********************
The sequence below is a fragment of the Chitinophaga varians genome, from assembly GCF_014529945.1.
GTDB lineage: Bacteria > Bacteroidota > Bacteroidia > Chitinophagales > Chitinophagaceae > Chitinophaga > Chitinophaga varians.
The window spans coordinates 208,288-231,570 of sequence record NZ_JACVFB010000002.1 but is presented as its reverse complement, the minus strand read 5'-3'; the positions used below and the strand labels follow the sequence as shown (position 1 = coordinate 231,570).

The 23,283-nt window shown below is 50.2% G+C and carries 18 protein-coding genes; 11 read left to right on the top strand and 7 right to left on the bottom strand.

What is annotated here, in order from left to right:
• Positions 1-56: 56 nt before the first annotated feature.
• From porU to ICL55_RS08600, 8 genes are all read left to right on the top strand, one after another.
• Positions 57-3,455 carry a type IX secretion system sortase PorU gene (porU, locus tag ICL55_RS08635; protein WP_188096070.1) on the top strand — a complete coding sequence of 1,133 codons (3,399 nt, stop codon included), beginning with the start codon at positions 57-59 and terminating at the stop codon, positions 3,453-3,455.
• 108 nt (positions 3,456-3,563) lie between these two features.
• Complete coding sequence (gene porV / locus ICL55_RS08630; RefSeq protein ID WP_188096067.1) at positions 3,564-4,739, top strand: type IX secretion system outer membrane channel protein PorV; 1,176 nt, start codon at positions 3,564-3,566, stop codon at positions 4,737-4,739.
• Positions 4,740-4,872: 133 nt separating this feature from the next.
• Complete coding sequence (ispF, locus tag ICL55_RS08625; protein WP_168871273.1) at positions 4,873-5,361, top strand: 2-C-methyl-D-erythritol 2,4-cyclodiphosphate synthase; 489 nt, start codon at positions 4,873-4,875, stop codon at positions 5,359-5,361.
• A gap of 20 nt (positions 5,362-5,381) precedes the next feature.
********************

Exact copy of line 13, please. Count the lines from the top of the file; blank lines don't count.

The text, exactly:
• A gap of 20 nt (positions 5,362-5,381) precedes the next feature.